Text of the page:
As financial markets have become more integrated and international capital flows larger, overseas conditions – growth, inflation, terms of trade, spare productive capacity, inflation – all impinge more strongly on the domestic economy. At the same time, the transmission channels of policy have certainly changed, so the policy instruments need to be recalibrated.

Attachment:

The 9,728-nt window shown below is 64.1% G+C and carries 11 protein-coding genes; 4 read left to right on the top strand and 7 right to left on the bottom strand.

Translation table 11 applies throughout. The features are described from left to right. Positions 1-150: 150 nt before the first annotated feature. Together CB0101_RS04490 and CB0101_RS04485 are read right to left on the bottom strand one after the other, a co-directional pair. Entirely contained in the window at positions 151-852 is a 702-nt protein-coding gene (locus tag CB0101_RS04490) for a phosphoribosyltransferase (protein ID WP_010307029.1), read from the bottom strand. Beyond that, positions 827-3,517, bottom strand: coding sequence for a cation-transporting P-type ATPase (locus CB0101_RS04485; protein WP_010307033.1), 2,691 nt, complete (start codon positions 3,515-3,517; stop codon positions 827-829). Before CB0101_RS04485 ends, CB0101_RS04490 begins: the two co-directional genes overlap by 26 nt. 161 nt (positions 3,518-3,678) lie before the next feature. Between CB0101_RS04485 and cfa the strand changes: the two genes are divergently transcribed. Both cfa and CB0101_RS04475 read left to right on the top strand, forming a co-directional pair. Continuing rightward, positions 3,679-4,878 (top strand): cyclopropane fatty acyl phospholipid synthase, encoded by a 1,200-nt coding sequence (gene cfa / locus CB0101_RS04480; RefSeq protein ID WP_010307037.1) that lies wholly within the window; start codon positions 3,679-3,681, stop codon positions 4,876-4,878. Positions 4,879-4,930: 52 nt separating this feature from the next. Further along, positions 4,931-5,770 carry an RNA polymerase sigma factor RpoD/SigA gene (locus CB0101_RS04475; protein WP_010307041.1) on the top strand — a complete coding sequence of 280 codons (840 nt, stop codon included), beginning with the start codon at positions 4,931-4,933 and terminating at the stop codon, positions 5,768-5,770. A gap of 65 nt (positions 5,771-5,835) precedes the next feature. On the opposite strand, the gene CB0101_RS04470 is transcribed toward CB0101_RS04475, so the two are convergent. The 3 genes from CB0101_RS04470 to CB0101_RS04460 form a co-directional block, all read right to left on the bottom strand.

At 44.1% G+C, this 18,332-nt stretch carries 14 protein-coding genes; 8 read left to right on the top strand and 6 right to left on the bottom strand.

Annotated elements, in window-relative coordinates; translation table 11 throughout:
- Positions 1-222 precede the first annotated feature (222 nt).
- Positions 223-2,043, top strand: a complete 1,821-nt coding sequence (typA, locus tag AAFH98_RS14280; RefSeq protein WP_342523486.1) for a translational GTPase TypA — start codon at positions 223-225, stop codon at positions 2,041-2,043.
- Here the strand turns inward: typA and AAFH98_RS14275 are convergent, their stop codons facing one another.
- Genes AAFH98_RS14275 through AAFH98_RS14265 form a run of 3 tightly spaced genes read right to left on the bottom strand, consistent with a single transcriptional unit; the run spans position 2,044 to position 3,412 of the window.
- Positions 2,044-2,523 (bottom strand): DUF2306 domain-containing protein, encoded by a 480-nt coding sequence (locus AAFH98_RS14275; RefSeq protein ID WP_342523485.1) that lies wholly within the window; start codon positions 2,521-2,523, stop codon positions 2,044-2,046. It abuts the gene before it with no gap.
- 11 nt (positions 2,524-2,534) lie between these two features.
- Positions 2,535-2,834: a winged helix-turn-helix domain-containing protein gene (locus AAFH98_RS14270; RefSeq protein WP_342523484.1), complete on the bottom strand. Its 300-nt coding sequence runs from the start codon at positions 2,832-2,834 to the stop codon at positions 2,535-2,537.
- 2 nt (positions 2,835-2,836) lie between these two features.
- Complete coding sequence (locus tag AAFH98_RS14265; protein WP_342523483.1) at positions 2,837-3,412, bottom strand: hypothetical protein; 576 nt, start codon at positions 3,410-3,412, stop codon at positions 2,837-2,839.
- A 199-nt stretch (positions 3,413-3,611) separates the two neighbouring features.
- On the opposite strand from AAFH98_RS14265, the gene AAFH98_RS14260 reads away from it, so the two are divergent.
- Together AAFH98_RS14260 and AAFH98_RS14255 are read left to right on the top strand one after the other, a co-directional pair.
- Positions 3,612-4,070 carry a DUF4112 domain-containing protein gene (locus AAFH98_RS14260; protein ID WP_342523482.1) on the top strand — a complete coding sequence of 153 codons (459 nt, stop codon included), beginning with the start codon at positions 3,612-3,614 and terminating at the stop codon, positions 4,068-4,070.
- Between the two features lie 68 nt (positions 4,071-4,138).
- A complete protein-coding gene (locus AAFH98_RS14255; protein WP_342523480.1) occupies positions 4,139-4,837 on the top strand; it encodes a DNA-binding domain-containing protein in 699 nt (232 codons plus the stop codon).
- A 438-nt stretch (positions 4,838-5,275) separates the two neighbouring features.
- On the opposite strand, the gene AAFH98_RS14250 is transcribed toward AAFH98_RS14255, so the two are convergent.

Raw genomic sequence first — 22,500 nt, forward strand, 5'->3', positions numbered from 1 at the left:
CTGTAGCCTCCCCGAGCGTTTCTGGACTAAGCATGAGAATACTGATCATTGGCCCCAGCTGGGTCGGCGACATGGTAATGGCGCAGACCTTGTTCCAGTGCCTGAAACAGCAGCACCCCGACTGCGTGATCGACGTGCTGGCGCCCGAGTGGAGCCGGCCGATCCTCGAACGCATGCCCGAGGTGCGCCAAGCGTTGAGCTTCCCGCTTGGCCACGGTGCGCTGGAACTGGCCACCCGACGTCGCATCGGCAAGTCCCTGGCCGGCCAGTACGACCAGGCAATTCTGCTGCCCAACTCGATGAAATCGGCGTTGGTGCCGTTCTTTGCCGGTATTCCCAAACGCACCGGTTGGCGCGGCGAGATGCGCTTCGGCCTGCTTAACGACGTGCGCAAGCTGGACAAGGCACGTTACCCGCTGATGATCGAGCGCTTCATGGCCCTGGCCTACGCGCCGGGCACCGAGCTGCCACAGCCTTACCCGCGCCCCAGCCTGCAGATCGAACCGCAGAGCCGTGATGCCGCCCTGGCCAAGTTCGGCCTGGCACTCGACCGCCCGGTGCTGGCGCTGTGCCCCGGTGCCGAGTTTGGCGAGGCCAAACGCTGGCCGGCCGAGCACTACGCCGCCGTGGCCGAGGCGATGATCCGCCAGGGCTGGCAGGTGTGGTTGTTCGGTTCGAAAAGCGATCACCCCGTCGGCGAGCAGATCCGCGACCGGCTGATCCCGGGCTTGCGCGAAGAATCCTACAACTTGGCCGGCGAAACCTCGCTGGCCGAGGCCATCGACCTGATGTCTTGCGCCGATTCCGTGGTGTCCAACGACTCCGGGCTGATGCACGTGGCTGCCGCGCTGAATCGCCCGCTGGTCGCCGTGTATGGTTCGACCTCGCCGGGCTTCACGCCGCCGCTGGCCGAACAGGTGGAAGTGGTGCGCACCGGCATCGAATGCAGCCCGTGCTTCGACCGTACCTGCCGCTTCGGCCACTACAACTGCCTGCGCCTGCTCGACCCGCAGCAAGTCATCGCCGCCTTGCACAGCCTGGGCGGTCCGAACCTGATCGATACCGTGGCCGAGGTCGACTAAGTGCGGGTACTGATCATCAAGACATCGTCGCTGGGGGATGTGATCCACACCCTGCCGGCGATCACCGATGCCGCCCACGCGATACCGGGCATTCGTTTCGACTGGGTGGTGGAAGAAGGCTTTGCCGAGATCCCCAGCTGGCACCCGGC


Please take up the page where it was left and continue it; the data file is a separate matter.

In coming to understand this and incorporate the impact of globalisation into the policy process and into financial market assessments, policy-makers and economic commentators alike are searching for indices which compress the complexity of these influences into a few simple measures which will have some predictive power in forecasting the path of the world economy. Stephen Grenville argues here that one of the frequently-used measures – international liquidity – has too many different meanings to be useful. Analogies with concepts of domestic liquidity are misleading in the international context. The best measure of the stance of monetary policy will be the level of interest rates rather than any of the measures of liquidity.